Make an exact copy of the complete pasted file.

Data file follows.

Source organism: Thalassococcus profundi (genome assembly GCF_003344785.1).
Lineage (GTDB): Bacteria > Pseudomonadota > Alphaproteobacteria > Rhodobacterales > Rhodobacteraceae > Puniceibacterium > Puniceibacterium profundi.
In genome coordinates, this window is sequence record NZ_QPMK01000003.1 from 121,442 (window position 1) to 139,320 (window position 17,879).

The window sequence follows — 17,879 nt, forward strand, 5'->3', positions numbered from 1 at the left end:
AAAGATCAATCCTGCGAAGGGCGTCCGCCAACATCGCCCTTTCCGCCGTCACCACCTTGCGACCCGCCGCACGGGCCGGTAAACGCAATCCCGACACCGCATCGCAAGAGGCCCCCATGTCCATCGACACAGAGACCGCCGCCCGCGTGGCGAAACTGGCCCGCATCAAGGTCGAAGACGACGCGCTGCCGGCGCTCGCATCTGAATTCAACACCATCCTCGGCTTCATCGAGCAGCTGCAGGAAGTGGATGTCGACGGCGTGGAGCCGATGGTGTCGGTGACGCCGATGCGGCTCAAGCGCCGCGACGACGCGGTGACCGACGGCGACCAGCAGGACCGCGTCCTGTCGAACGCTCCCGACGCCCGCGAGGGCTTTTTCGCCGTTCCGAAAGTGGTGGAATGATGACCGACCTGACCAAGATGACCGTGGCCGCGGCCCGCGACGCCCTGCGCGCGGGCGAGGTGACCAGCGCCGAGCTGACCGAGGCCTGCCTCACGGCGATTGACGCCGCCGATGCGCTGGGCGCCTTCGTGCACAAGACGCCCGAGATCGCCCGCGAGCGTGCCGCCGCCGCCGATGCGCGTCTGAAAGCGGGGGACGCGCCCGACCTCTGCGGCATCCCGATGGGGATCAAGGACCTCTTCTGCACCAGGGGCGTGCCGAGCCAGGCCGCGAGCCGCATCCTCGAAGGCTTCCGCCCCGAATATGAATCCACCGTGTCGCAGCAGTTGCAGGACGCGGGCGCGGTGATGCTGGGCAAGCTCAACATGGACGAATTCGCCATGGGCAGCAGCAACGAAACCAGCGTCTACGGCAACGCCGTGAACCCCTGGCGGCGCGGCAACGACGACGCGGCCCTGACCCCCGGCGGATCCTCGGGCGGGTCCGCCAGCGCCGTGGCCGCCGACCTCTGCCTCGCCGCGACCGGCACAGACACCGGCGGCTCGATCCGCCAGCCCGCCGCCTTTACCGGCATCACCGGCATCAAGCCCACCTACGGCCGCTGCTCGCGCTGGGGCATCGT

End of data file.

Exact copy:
Source organism: Thalassococcus profundi (genome assembly GCF_003344785.1).
Lineage (GTDB): Bacteria > Pseudomonadota > Alphaproteobacteria > Rhodobacterales > Rhodobacteraceae > Puniceibacterium > Puniceibacterium profundi.
In genome coordinates, this window is sequence record NZ_QPMK01000003.1 from 121,442 (window position 1) to 139,320 (window position 17,879).

The window sequence follows — 17,879 nt, forward strand, 5'->3', positions numbered from 1 at the left end:
AAAGATCAATCCTGCGAAGGGCGTCCGCCAACATCGCCCTTTCCGCCGTCACCACCTTGCGACCCGCCGCACGGGCCGGTAAACGCAATCCCGACACCGCATCGCAAGAGGCCCCCATGTCCATCGACACAGAGACCGCCGCCCGCGTGGCGAAACTGGCCCGCATCAAGGTCGAAGACGACGCGCTGCCGGCGCTCGCATCTGAATTCAACACCATCCTCGGCTTCATCGAGCAGCTGCAGGAAGTGGATGTCGACGGCGTGGAGCCGATGGTGTCGGTGACGCCGATGCGGCTCAAGCGCCGCGACGACGCGGTGACCGACGGCGACCAGCAGGACCGCGTCCTGTCGAACGCTCCCGACGCCCGCGAGGGCTTTTTCGCCGTTCCGAAAGTGGTGGAATGATGACCGACCTGACCAAGATGACCGTGGCCGCGGCCCGCGACGCCCTGCGCGCGGGCGAGGTGACCAGCGCCGAGCTGACCGAGGCCTGCCTCACGGCGATTGACGCCGCCGATGCGCTGGGCGCCTTCGTGCACAAGACGCCCGAGATCGCCCGCGAGCGTGCCGCCGCCGCCGATGCGCGTCTGAAAGCGGGGGACGCGCCCGACCTCTGCGGCATCCCGATGGGGATCAAGGACCTCTTCTGCACCAGGGGCGTGCCGAGCCAGGCCGCGAGCCGCATCCTCGAAGGCTTCCGCCCCGAATATGAATCCACCGTGTCGCAGCAGTTGCAGGACGCGGGCGCGGTGATGCTGGGCAAGCTCAACATGGACGAATTCGCCATGGGCAGCAGCAACGAAACCAGCGTCTACGGCAACGCCGTGAACCCCTGGCGGCGCGGCAACGACGACGCGGCCCTGACCCCCGGCGGATCCTCGGGCGGGTCCGCCAGCGCCGTGGCCGCCGACCTCTGCCTCGCCGCGACCGGCACAGACACCGGCGGCTCGATCCGCCAGCCCGCCGCCTTTACCGGCATCACCGGCATCAAGCCCACCTACGGCCGCTGCTCGCGCTGGGGCATCGT